EC is considering the purchase of a roughly $3 million athletic dome as part of their ongoing strategic planning discussions, said President Troy VanAken in an interview with The Leader this summer.
During the interview, VanAken revealed that rumors about EC looking into a possible dome are true.
“There's been talk of putting a dome over the top of Langhorst Field,” said VanAken. “I like that idea. We did that at the campus I was at before. It was a big success.”
When VanAken was the president of Thiel College in Greenville, Pennsylvania, a similar dome was constructed and VanAken spoke highly of the benefits that such a dome offered for to the athletic programs at the school.
“It was helpful for soccer, lacrosse and football,” said VanAken. “But I'll tell who it was really helpful for ... baseball and softball. Baseball and softball got out of the gymnasium, they got to be in this big space. It was much closer to modeling the type of field that they were going to perform on, especially when you have those rainy times when you cannot get on your field.”
Bluejays head football coach Ron Planz agrees with VanAken, mentioning that the dome would help his program in a variety of different ways.
“I think it would be tremendous in recruiting,” said Planz about the potential dome. “Because guys want to go places, whether it is academically or athletically, where they think they’re going to be coached well, taught well, they’re gonna learn the most, they’re gonna get better. And I think that would be a way for us to show, you know, ‘this is how we’re gonna get you better’. You’re going to get great practices in.”
“It would allow us, obviously, to practice in the spring in better weather,” added Planz. “We usually go in the morning in the spring, 6 a.m. So, it’s cold and rainy a lot. We might even be able to start earlier [in the spring semester] which allows us to finish sooner which gives us a little bit more time to weight train into the summer.”
The proposed dome would be used during the winter months, with the structure going up upon the conclusion of the fall sports season and being taken down during the spring semester.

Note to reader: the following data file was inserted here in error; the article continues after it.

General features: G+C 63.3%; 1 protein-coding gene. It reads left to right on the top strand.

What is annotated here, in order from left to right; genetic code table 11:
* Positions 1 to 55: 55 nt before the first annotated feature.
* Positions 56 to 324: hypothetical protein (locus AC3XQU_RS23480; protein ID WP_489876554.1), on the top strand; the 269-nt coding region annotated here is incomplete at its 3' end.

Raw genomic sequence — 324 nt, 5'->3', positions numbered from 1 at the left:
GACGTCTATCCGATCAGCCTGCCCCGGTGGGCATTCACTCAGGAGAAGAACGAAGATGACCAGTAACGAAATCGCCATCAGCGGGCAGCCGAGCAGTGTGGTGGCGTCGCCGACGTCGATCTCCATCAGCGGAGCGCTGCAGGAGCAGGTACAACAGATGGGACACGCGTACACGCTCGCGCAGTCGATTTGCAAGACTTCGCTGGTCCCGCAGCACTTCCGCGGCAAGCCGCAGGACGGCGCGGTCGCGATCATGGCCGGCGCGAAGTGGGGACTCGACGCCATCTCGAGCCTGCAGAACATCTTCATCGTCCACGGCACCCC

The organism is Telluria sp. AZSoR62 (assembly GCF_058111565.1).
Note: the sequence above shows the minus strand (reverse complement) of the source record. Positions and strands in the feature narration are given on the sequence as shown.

VanAken made it clear that the usefulness of the dome would not be limited to purely athletics.
“You walk into this space, it’s 67-feet high. It’s to the sidelines [of the football field]. It almost seems even bigger because it’s domed. You can do all kinds of things. We can have [student festivals] inside there. You can have a whole campus event in there. That’s just really cool,” said VanAken.
Likewise, Planz also spoke about the way a dome would help keep all EC students active.
“I think it would enhance our intramurals. It would give students an opportunity to do things,” said Planz. “It gets a lot the sports out of the gym, so now we can get some basketball intramurals going. Obviously you could do stuff on the fields. You could do soccer, you could do flag football, you could do a lot of different things. I think it’d be great if we could get that done.”
VanAken recognized that a dome would be an alternative to building a new fieldhouse on campus, citing that, ““If you wanted to build a whole new field house, you're talking about a $25 million project. And maybe there's a donor out there who will decide that ‘here's $25 million’, but there's more likelihood that your going to be able to get [funding for a dome].”
The EC strategic plan is still in early stages and it will be years before any plans are completed; however, that did not stop VanAken from showing his excitement about the concept.
“I think that’d be a real shot in the arm for our students and for our athletic department to be able to say, ‘you know what, we are making some progress here,’” said VanAken.